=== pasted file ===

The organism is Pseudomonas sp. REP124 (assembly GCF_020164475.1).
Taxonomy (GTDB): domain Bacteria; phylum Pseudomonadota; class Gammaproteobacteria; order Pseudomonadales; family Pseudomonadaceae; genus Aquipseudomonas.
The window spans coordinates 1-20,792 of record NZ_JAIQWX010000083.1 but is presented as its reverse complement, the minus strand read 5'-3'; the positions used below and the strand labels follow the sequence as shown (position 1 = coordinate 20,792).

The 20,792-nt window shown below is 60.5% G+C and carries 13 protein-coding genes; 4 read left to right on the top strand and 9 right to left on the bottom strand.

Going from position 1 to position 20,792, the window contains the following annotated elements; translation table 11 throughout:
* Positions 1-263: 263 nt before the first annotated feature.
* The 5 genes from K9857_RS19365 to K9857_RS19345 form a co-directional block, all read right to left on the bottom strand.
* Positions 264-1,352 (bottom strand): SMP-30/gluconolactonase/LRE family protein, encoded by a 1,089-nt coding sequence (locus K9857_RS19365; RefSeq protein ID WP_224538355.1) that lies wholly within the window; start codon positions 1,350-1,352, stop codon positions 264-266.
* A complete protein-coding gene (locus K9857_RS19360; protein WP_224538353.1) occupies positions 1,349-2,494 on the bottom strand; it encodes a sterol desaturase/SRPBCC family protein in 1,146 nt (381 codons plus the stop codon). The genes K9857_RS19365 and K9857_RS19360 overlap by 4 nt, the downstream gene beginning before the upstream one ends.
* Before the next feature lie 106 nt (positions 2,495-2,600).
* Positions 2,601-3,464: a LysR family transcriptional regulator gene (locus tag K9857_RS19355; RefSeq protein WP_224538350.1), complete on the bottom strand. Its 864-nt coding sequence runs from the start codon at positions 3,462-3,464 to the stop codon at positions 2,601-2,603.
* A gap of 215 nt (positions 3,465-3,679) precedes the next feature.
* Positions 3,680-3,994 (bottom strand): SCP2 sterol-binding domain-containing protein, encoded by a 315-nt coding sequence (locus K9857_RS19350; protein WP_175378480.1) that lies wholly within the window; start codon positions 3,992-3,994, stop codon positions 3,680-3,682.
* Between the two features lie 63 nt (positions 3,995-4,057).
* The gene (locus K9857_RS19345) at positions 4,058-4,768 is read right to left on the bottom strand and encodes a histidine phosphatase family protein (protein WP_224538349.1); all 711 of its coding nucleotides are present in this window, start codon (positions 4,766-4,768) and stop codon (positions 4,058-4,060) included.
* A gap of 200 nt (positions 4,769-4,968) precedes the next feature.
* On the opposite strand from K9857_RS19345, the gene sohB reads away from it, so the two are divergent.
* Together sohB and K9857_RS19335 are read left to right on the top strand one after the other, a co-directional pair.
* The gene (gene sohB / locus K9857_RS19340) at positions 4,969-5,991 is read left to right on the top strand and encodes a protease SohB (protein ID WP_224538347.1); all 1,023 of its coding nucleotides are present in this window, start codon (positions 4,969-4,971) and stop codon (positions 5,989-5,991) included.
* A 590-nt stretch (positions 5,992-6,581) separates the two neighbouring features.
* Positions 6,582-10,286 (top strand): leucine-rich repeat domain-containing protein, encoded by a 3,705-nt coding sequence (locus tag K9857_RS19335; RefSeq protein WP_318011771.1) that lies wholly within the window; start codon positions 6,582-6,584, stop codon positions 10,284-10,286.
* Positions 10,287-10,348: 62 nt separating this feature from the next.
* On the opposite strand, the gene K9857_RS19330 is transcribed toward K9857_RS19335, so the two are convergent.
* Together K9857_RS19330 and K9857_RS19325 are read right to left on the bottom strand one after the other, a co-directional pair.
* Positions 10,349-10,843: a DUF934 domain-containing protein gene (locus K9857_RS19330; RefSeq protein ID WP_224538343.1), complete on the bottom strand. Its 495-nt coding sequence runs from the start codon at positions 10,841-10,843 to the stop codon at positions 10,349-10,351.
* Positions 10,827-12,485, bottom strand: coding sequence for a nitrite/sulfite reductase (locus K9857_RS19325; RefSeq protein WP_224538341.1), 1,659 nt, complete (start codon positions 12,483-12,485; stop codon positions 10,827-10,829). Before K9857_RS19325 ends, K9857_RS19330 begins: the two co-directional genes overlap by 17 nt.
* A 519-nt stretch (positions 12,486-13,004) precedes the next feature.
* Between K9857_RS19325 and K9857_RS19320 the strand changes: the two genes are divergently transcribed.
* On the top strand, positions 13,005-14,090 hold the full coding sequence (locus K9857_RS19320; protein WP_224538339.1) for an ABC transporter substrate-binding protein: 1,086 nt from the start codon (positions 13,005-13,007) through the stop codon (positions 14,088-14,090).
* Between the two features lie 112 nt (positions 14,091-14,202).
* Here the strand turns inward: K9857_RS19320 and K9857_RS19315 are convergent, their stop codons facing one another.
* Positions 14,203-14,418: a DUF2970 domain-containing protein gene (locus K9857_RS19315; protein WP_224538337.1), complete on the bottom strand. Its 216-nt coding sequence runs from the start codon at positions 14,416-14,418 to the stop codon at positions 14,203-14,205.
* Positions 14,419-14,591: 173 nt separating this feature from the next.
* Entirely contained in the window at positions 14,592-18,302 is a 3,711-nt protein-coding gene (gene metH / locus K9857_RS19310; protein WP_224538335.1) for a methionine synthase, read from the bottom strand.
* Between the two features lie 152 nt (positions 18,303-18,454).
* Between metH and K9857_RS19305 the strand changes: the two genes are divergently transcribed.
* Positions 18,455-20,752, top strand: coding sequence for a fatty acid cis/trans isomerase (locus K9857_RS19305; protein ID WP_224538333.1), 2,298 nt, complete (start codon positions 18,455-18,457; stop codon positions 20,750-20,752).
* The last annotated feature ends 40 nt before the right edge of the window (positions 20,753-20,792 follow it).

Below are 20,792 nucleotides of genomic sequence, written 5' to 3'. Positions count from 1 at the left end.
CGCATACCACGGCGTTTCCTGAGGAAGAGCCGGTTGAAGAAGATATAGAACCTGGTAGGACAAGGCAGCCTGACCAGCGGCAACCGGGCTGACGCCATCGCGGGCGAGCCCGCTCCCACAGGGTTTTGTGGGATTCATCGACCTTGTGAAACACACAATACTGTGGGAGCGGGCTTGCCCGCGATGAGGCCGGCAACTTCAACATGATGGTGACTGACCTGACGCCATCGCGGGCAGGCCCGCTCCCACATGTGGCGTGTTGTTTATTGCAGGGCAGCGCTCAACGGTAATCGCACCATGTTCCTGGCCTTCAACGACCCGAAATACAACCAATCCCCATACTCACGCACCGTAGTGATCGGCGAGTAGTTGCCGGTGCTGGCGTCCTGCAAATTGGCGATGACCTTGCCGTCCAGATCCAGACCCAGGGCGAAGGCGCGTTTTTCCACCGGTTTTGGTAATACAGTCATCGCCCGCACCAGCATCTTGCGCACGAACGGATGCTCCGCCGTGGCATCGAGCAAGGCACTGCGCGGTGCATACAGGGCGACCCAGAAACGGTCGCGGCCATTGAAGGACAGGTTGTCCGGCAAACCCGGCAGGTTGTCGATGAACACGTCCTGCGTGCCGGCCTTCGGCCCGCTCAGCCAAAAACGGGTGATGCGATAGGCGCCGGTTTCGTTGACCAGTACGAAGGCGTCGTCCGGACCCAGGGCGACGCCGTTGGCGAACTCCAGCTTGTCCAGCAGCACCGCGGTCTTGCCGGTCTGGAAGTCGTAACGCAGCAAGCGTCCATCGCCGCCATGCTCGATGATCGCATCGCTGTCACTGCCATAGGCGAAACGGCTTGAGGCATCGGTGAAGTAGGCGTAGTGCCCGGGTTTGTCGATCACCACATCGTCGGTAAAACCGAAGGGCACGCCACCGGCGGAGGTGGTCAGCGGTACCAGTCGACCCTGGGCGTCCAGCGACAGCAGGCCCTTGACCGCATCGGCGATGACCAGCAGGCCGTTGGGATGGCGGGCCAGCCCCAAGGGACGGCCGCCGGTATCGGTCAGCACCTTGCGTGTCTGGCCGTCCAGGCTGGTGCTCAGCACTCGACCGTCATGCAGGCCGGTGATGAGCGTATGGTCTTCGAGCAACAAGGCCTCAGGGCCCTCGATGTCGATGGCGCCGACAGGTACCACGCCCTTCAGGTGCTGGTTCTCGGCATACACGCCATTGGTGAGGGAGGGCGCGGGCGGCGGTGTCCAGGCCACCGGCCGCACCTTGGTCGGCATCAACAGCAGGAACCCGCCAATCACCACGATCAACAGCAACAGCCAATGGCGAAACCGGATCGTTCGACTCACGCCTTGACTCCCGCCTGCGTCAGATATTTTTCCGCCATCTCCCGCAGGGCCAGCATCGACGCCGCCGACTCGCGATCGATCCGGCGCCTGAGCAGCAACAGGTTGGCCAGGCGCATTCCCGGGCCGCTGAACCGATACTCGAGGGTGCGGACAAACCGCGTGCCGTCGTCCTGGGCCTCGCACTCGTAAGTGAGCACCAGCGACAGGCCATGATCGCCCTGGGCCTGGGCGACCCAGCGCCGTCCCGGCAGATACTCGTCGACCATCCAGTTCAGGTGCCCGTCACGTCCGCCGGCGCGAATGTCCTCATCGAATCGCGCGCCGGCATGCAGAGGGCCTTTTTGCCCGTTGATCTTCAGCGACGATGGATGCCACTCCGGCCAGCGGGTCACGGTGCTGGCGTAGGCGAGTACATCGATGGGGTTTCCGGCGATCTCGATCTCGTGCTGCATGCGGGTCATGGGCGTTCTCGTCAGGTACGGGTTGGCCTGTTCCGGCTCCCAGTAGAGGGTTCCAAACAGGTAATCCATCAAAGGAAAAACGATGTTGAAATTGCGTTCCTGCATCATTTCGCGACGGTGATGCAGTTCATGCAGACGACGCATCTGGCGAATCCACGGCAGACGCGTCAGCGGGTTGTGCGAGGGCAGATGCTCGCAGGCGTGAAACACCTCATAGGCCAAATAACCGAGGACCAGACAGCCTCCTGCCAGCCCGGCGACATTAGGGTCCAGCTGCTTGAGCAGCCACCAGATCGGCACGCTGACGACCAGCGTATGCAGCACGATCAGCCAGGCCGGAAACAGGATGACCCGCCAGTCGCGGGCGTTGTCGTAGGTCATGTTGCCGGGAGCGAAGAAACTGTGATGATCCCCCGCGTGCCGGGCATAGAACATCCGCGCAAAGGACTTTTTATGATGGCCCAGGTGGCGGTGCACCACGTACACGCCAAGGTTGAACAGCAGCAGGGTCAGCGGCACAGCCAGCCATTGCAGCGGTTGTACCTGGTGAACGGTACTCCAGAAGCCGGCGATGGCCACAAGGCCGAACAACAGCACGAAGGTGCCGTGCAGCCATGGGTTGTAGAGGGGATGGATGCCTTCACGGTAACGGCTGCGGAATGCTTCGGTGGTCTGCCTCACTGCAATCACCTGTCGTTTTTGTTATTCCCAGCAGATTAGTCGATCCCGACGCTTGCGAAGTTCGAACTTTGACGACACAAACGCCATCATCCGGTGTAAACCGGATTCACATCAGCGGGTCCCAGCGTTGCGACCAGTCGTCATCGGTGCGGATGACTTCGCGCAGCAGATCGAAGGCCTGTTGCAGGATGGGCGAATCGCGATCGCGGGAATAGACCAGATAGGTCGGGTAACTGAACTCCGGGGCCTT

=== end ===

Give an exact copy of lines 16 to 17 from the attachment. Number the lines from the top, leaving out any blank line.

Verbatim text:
* A gap of 200 nt (positions 4,769-4,968) precedes the next feature.
* On the opposite strand from K9857_RS19345, the gene sohB reads away from it, so the two are divergent.